It is said that all children are born intuitive. Like the naturally "gifted athlete" or the inherently "musical child," it sometimes takes just one adult to recognize and encourage a young person's skills for them to grow and thrive. But in today's society, intuitive skills are not always embraced and encouraged in the same way. I remember being very young and having dreams that were so vivid I couldn't always distinguish them from my waking reality. Most of my memories from childhood are vague. As best I can remember, there was a specific moment, at the age of six, when I decided to turn off my "intuitive brain." I knew something I wasn't meant to know and I shared it. The reaction I got was not what I expected and I had an overwhelming sense I had made a mistake. This was likely not the first time I'd shared information I had received, but I knew as soon as I said it that I had created a problem, and I couldn't take it back. Looking back over the span of my childhood, this was a real turning point. Giving up my intuition was a powerful loss. When my intuitive skills opened back up in my thirties, I was like the runner who wonders why he ever left the road, or the musician who wonders how she ever put that instrument down in the first place. I've met other people who recall quite clearly what prompted them to let go of their intuitive capabilities. There was sometimes an explicit message from a parent or other adult, telling them their skills were unimportant, unwanted or even unholy. On the flipside, you may have heard from some well-known people in the Energy Healing community that their intuitive abilities were encouraged and nurtured. They often speak of what a profound effect this had on their path to where they are now. One of my Energy Healing instructors, Dr. Rebecca Sullivan, relays in her course how her mother encouraged her intuitive skills. She offers examples of some psychic games to play and encourages her students to use them to strengthen their intuitive "muscles." Some examples include guessing numbers, colors and cards drawn from a deck. She describes exercises like having someone hold a small object and seeing if a partner can sense what it is. Another one (my daughter's favorite) is thinking of a food and having a partner use his/her senses to get what it is.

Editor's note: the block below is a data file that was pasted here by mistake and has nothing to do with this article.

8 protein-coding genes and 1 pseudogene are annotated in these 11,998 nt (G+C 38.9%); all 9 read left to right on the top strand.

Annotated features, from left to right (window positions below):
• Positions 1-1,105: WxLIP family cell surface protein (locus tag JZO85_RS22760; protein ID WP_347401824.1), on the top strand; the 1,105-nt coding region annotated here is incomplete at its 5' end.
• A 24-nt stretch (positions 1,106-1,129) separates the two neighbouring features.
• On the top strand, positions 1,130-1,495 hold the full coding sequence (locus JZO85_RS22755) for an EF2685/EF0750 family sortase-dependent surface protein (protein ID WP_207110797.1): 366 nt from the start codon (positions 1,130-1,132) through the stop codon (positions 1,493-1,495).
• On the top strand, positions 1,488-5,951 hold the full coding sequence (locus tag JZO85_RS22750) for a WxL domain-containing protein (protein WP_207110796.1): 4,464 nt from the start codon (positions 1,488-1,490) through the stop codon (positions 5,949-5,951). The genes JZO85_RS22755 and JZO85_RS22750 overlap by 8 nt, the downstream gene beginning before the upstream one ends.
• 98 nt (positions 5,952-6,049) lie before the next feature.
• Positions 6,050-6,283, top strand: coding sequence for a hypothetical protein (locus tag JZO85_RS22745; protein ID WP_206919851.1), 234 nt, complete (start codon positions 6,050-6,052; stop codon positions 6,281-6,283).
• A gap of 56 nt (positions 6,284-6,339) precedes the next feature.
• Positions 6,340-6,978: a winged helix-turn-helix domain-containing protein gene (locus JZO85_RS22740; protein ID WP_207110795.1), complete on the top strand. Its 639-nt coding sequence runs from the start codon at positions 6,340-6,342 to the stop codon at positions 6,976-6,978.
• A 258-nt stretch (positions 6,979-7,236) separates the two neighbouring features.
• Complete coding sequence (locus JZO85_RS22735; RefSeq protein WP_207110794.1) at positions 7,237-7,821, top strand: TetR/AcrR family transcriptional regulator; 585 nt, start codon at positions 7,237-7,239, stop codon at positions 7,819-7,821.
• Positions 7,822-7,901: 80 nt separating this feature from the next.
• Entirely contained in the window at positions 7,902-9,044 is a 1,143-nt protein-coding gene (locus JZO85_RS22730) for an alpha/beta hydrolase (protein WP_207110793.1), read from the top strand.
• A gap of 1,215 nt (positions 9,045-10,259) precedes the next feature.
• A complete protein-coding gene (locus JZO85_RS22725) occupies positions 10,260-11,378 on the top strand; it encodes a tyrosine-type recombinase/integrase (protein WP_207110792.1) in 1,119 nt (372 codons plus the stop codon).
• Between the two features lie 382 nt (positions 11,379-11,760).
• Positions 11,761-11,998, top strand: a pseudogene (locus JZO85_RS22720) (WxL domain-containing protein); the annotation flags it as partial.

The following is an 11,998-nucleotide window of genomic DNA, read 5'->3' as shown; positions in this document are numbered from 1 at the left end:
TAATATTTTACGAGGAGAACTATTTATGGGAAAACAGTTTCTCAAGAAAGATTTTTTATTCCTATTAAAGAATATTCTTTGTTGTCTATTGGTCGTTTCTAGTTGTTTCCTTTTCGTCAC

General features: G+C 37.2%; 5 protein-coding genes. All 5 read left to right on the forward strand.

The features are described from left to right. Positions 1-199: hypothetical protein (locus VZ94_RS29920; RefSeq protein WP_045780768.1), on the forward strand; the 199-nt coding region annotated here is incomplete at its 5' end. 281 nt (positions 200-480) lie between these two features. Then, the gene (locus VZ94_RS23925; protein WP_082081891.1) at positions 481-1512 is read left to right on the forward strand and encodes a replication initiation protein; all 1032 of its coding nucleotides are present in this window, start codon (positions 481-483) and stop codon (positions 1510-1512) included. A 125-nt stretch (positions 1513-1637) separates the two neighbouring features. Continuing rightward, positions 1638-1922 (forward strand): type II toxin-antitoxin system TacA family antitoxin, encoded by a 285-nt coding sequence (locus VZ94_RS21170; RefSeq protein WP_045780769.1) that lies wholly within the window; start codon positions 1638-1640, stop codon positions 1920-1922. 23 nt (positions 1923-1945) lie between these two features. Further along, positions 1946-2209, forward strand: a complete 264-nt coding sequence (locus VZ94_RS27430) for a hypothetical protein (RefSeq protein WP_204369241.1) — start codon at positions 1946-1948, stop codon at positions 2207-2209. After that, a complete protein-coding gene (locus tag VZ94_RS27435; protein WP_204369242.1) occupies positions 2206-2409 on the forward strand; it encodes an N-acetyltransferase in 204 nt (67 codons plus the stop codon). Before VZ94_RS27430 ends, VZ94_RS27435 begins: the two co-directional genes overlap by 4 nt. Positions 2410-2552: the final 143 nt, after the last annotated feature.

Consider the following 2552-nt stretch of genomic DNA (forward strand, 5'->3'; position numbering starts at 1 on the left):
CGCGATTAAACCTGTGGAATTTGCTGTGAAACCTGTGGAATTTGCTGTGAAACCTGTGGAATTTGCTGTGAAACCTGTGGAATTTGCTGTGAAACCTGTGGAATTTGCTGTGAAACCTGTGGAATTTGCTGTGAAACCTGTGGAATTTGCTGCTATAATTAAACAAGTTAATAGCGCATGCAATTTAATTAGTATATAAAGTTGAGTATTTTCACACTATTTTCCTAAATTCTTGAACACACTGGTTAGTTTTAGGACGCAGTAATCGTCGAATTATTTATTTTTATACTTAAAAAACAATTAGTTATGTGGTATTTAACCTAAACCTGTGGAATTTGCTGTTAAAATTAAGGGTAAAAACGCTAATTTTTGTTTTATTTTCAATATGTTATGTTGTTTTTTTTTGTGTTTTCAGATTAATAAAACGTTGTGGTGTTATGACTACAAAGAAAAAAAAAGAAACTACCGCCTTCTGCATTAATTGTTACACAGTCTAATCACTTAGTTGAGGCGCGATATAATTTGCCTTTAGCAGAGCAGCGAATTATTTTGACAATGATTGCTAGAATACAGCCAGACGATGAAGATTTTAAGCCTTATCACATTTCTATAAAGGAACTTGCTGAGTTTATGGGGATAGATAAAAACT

I have enjoyed connecting with my children around our psychic abilities, and it's been different with each one of them. One of my children seems to have been born with a deep understanding of spiritual things that, in his younger years, were beyond me. I always gave it respect, and was often in awe of it, but I didn't yet have all the tools I needed to nurture it as I would have liked. He was in middle school when we started with psychic games at home. He's got a knack for numbers and the way he and I connected on this was by texting each other. For example, while sitting in the waiting room at a doctor's office, my son would type a number in his phone and after I guessed it, he'd text me the number he'd been thinking of (and then we'd switch). I guess we have to meet them where they are! Despite my support arriving later in the game, he has retained his awareness and sensitivity in the spiritual sense. I think it's also worth mentioning that, although we don't tend to give it much power these days, my son was diagnosed with ADHD and some other learning differences. This impacted his school life, especially socially and emotionally, most of the way through the elementary grades (more on this later). My daughter enjoys the psychic games mentioned above and is happy to play them. She also loves to tell us about her dreams. One simple thing we can do as parents (and I know many do this already!) is to acknowledge that our dreams have meaning and importance, avoiding any impulse to say things like, "It was just a dream." Instead, my husband and I will often listen together as she tells us the details and then ask her what she thinks it means. As for my youngest, a dynamic, active child with Down syndrome, whose verbal language is still emerging, connecting with him in the intuitive realm works a bit differently. We give him space to arrange objects across the floor, move and vocalize in the ways that appear to be his form of "connection," and, on our walks, allow him to spend fifteen minutes or more communing with a single tree. When we're invited to, we participate and let him take the lead. I will say, although I consciously understood what was special about my children's gifts, I had some things to clear from my field in order to embrace and see each of them more clearly. There was some ancestral fear that needed to be released. I was surprised to find I was also carrying some religious and cultural programming from childhood. The more I was able to open my intuition, the more I could perceive about theirs. That said, a parent does not need to view him or herself as intuitive to support a child's abilities, just as one does not need to be a concert cellist to make time to listen to the child practice the cello (although it is sometimes fun to hum along!). I taught art in public schools for over twenty years and I was often drawn to the students who were considered to fall under the category of neurodiverse. This was not because of their "disability," but rather because I loved the way many of them as individuals would approach things differently from their peers. I also found myself feeling for them in social conflicts, aware that their understanding of a situation was often different from the teacher's and the other students'. I recently picked up Anthony William's book, Medical Medium, and found it had a chapter titled, "Attention-Deficit/Hyperacticity Disorder and Autism." In this chapter he writes, "Children with these conditions often have a high level of intuition, are exceptionally creative, possess an extraordinary ability to see beneath the surface, and--though this goes against traditional thinking--actually have the ability to 'read' people easily." This supported much of what I had observed over the years with my students. This is not to say that I blanketly found the student with a diagnosis to be "right" in a situation more often than his or her classmate. It was often a matter of grasping the nuances of a situation to fully understand where things had gone wrong between them. Over my last ten years in the classroom, the "social curriculum" became a larger and larger part of the overall curriculum. In discussions either led by a teacher or facilitated by the school counselor, the concept of empathy was addressed on a regular basis, sometimes several times a week. A few years ago, I happened to have a class where a third of the students had a diagnosis falling under the category of neurodiversity, with four of the students on the autism spectrum. While many of these students benefited from explicit teaching on demonstrating empathy, I came to realize that many of these same students were also highly empathic. In other words, they were taking on the feelings and energy of those around them while trying to navigate their own feelings and actions at the same time. I'd like to share the following anecdote here to help demonstrate what school can be like for highly intuitive and empathic children. Recently, while waiting at the end of my street for my kids to get off the bus, a woman parked her car, stepped out and said, "Excuse me, I'm from out of town and I was hoping to take my daily walk before I head home. I was just at the cemetery up the hill, but I'm an empath and being in that cemetery is like walking into an Emergency Room. Do you know of another place I can go?" Now, I don't quite know how she knew I would understand her meaning, but, for a moment, let's imagine what it's like for an empathic child to walk into a building full of students, all with their own situations outside of school, emotions carried over from their previous school day, and so on. This doesn't mean the child is necessarily "reading" all of this, but as the child is navigating his own day, he may be sensing, perceiving, and even taking on the energy of a room full of other people's "stuff." In my opinion, one of the most important things a parent can do for an especially intuitive or empathic child is to give her the message that it's a good thing to be able to be tuned in to what's happening with people around her when she wants to AND she doesn't have to take it on. If intuitive games sound fun, they might be worth trying together. Or perhaps parents may choose another way to acknowledge their child's intuitive gift. Most families don't sign their little one up for gymnastics expecting her to become an Olympic athlete, or carve out space for guitar lessons with the hopes he'll become the next great rockstar (although we never know!). The goal is to nurture a love of something we see as having value. While there's always the possibility that encouraging intuitive skills may open doors down the road, these abilities can just as easily simply become one facet of a well-rounded person with a stronger sense of well-being, now and in the future.